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Bill Miller: What's luck got to do with it?

For 15 years, legendary fund manager Bill Miller has been a walking counterargument to index funds. But could anyone ever hope to find the next Bill Miller? He thinks so.

By Jason Zweig, Money Magazine senior writer/columnist

(Money Magazine) -- The streak may be over, but Bill Miller remains the iconic fund manager of his generation. As manager of Legg Mason Value Trust, he beat the market for 15 years in a row until his run ended last year.

If you had invested $10,000 in Miller's fund in 1990, you would have $92,033 today.

Bill Miller

With suits so rumpled they can resemble pajamas, Miller pays no attention to style. He shows the same contempt for convention when he invests.

While most value investors refuse to buy technology stocks, Miller has made a killing on Amazon (Charts, Fortune 500), AOL, Dell and eBay (Charts, Fortune 500).

A former graduate student in philosophy who earlier served as a military intelligence officer, Miller probably has the most original mind in the investing business.

Money Magazine's Jason Zweig caught up with him recently. See the full transcript here.

Question: How do you explain your performance streak? Most managers think they owe their success to skill, while most economists say it's nothing but dumb luck.

A. I would explain it as a large degree of luck and maybe some modicum of skill - and by skill I mean just surviving in markets over long periods of time without blowing yourself up.

You don't expect somebody who's never picked up a basketball to have the same free throw shooting record as a pro.

Question: But even in the pros there are some mediocre players who temporarily look like superstars.

A. Of course, anyone can get lucky for a short period of time. But consistent outperformance over long periods is probably evidence of skill. Otherwise, what would skill be?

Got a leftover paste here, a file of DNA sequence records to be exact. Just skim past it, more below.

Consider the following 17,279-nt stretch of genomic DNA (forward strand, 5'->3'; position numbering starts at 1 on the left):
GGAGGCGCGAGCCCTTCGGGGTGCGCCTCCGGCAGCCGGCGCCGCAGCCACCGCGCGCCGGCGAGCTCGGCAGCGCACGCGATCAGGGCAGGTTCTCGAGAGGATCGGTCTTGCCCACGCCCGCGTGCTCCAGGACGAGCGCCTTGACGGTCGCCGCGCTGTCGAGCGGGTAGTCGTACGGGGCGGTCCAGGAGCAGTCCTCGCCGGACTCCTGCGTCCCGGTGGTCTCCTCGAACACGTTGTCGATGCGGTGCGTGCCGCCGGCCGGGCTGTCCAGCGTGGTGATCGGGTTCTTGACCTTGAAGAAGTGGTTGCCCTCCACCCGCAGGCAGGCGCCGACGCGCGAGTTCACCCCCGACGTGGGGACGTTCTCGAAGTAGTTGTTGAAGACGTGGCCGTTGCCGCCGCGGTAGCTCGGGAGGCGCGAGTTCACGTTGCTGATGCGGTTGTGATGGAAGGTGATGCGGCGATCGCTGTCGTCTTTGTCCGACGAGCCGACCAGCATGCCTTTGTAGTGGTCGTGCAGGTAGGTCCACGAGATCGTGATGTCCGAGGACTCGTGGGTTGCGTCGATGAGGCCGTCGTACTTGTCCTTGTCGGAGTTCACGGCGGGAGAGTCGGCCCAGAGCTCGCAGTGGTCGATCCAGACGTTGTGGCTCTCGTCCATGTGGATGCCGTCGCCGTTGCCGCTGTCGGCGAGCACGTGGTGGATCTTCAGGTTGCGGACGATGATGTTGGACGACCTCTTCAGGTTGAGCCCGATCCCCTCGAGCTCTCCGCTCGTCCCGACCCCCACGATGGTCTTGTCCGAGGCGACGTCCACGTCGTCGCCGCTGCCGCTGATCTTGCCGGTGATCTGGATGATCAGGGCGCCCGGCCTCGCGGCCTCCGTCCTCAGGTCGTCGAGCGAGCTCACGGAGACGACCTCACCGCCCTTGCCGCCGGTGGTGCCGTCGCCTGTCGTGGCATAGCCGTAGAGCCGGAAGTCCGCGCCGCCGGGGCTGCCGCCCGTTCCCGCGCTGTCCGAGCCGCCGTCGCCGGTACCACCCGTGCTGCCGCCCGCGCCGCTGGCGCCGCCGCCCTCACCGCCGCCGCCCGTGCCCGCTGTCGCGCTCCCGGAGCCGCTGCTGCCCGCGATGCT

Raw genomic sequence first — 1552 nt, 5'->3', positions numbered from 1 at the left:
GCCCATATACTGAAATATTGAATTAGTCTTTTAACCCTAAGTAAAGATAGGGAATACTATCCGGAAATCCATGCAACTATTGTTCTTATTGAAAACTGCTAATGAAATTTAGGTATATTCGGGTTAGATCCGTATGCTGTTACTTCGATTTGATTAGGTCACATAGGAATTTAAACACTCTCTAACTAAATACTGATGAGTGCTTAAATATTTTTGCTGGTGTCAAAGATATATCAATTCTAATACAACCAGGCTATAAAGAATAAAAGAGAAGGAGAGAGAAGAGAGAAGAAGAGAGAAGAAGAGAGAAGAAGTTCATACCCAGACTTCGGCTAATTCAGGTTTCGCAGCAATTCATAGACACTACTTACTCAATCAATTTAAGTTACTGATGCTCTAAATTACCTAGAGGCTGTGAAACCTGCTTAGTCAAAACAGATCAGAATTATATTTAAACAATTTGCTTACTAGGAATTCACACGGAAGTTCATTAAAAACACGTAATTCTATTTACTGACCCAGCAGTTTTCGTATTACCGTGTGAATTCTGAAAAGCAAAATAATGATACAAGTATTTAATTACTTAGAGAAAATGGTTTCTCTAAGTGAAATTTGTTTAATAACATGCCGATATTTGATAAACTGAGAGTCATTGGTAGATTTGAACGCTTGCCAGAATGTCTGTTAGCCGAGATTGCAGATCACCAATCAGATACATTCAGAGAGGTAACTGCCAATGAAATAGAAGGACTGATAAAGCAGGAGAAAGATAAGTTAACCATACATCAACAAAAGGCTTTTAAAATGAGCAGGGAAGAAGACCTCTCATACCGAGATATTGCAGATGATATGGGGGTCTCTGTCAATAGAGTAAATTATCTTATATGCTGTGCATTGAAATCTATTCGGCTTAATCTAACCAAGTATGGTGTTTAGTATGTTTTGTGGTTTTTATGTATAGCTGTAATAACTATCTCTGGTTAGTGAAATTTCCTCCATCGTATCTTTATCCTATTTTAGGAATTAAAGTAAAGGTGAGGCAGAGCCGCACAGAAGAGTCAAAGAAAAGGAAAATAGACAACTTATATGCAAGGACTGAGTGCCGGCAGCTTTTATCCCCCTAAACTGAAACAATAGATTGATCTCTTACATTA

Question: Why shouldn't investors just put their money in index funds instead of trying to find the next Bill Miller?

A. The odds of getting a manager who can outperform over 10, 15 or 20 years are about one in four. So there's a very significant case to be made for having most of your money in index funds.

The fact is, however, that index funds do not give you the results of the index. They give you the results of the index less your costs, which are small but real.

To have a prayer of outperforming, you've got to have some money in active management.

Question: Can individual investors identify a great fund manager before he builds his track record?

A. Start by looking for a long-term orientation. Portfolio turnover of 50% or less makes sense. [Turnover of 50% means the fund holds its typical stock for two years, nearly twice as long as the average.]

Look for somebody who thinks about the price they're paying in relation to what this thing is worth. Intellectual curiosity, adaptability and flexibility are traits I'd like to see.

Question: How can an outsider figure those things out?

A. You can learn a lot by reading money managers' letters to shareholders. When they are interviewed in the press, that also gives you a sense of how they think.

Question: I have a theory that great investors are not unemotional but inversely emotional: worried when the market is making people happy and feeling good when everyone else is worried. Do you see that in yourself?

A. Definitely. I'm always much happier when stocks are trading at their 52-week lows.

It's simple: Stock prices change more rapidly than business value. And rising stock prices mean lower future rates of return, while falling prices mean higher returns.

Question: What do you foresee for stocks?

A. I remain quite bullish. We think both Google and Yahoo are attractive. And I like airlines; they are one of the market's worst long-term-performing industries, but they are generating huge amounts of cash and could surprise people.

Question: You've often said, "The guy with the lowest average cost wins." What do you mean?

A. Most people are not wired to sell what's going up and buy what's going down. It hurts. But your profit is the difference between your average purchase price and your average selling price.

Bernard Baruch [a great investor in the 1920s] said nobody buys at the bottom and sells at the top except liars. Your stock will go down after you buy it, and it will go up after you sell it.

Being willing to lower your average cost [by buying more when a stock drops] is a great strategy. But it's difficult.  Top of page